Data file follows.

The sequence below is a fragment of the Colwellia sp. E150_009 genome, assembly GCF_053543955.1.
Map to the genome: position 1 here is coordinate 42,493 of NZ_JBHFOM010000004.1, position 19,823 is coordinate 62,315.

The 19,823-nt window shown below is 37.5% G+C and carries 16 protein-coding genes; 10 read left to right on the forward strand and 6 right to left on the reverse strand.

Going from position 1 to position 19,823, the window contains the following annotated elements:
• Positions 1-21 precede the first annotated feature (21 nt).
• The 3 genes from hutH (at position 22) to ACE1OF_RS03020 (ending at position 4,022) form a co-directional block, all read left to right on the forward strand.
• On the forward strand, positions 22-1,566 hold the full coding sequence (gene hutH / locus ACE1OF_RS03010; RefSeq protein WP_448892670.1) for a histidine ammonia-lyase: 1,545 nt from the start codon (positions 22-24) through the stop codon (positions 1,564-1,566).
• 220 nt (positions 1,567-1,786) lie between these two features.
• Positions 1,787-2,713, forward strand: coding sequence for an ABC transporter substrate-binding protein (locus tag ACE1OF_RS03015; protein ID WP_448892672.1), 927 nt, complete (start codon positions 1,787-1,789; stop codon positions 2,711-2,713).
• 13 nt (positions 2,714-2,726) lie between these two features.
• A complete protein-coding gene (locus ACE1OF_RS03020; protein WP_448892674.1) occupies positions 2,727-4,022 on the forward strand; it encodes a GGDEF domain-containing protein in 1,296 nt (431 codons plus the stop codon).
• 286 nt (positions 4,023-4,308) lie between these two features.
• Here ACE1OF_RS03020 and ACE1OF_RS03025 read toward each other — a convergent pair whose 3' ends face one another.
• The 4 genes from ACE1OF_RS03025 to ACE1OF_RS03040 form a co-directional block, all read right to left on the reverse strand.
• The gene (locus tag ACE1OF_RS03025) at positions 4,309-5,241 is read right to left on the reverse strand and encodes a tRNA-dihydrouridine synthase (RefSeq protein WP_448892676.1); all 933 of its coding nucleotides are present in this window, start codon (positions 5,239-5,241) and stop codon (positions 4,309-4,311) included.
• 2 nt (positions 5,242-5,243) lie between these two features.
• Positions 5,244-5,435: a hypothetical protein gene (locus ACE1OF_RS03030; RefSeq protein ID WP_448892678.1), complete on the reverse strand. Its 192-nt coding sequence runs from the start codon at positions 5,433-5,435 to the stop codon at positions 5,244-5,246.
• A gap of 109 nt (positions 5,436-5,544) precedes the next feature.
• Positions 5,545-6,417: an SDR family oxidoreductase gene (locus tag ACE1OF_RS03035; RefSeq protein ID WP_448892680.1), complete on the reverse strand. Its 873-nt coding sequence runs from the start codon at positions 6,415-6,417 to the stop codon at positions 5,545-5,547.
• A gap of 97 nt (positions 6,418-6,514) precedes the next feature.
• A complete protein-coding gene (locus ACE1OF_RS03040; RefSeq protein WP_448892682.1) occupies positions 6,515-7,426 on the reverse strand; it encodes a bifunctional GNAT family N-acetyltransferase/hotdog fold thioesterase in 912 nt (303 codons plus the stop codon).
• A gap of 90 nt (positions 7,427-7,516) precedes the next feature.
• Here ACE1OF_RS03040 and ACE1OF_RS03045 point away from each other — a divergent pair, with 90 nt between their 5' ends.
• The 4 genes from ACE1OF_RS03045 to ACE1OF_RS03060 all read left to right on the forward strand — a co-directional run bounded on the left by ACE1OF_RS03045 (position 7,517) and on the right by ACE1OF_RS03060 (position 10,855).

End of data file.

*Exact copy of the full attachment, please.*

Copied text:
The sequence below is a fragment of the Colwellia sp. E150_009 genome, assembly GCF_053543955.1.
Map to the genome: position 1 here is coordinate 42,493 of NZ_JBHFOM010000004.1, position 19,823 is coordinate 62,315.

The 19,823-nt window shown below is 37.5% G+C and carries 16 protein-coding genes; 10 read left to right on the forward strand and 6 right to left on the reverse strand.

Going from position 1 to position 19,823, the window contains the following annotated elements:
• Positions 1-21 precede the first annotated feature (21 nt).
• The 3 genes from hutH (at position 22) to ACE1OF_RS03020 (ending at position 4,022) form a co-directional block, all read left to right on the forward strand.
• On the forward strand, positions 22-1,566 hold the full coding sequence (gene hutH / locus ACE1OF_RS03010; RefSeq protein WP_448892670.1) for a histidine ammonia-lyase: 1,545 nt from the start codon (positions 22-24) through the stop codon (positions 1,564-1,566).
• 220 nt (positions 1,567-1,786) lie between these two features.
• Positions 1,787-2,713, forward strand: coding sequence for an ABC transporter substrate-binding protein (locus tag ACE1OF_RS03015; protein ID WP_448892672.1), 927 nt, complete (start codon positions 1,787-1,789; stop codon positions 2,711-2,713).
• 13 nt (positions 2,714-2,726) lie between these two features.
• A complete protein-coding gene (locus ACE1OF_RS03020; protein WP_448892674.1) occupies positions 2,727-4,022 on the forward strand; it encodes a GGDEF domain-containing protein in 1,296 nt (431 codons plus the stop codon).
• 286 nt (positions 4,023-4,308) lie between these two features.
• Here ACE1OF_RS03020 and ACE1OF_RS03025 read toward each other — a convergent pair whose 3' ends face one another.
• The 4 genes from ACE1OF_RS03025 to ACE1OF_RS03040 form a co-directional block, all read right to left on the reverse strand.
• The gene (locus tag ACE1OF_RS03025) at positions 4,309-5,241 is read right to left on the reverse strand and encodes a tRNA-dihydrouridine synthase (RefSeq protein WP_448892676.1); all 933 of its coding nucleotides are present in this window, start codon (positions 5,239-5,241) and stop codon (positions 4,309-4,311) included.
• 2 nt (positions 5,242-5,243) lie between these two features.
• Positions 5,244-5,435: a hypothetical protein gene (locus ACE1OF_RS03030; RefSeq protein ID WP_448892678.1), complete on the reverse strand. Its 192-nt coding sequence runs from the start codon at positions 5,433-5,435 to the stop codon at positions 5,244-5,246.
• A gap of 109 nt (positions 5,436-5,544) precedes the next feature.
• Positions 5,545-6,417: an SDR family oxidoreductase gene (locus tag ACE1OF_RS03035; RefSeq protein ID WP_448892680.1), complete on the reverse strand. Its 873-nt coding sequence runs from the start codon at positions 6,415-6,417 to the stop codon at positions 5,545-5,547.
• A gap of 97 nt (positions 6,418-6,514) precedes the next feature.
• A complete protein-coding gene (locus ACE1OF_RS03040; RefSeq protein WP_448892682.1) occupies positions 6,515-7,426 on the reverse strand; it encodes a bifunctional GNAT family N-acetyltransferase/hotdog fold thioesterase in 912 nt (303 codons plus the stop codon).
• A gap of 90 nt (positions 7,427-7,516) precedes the next feature.
• Here ACE1OF_RS03040 and ACE1OF_RS03045 point away from each other — a divergent pair, with 90 nt between their 5' ends.
• The 4 genes from ACE1OF_RS03045 to ACE1OF_RS03060 all read left to right on the forward strand — a co-directional run bounded on the left by ACE1OF_RS03045 (position 7,517) and on the right by ACE1OF_RS03060 (position 10,855).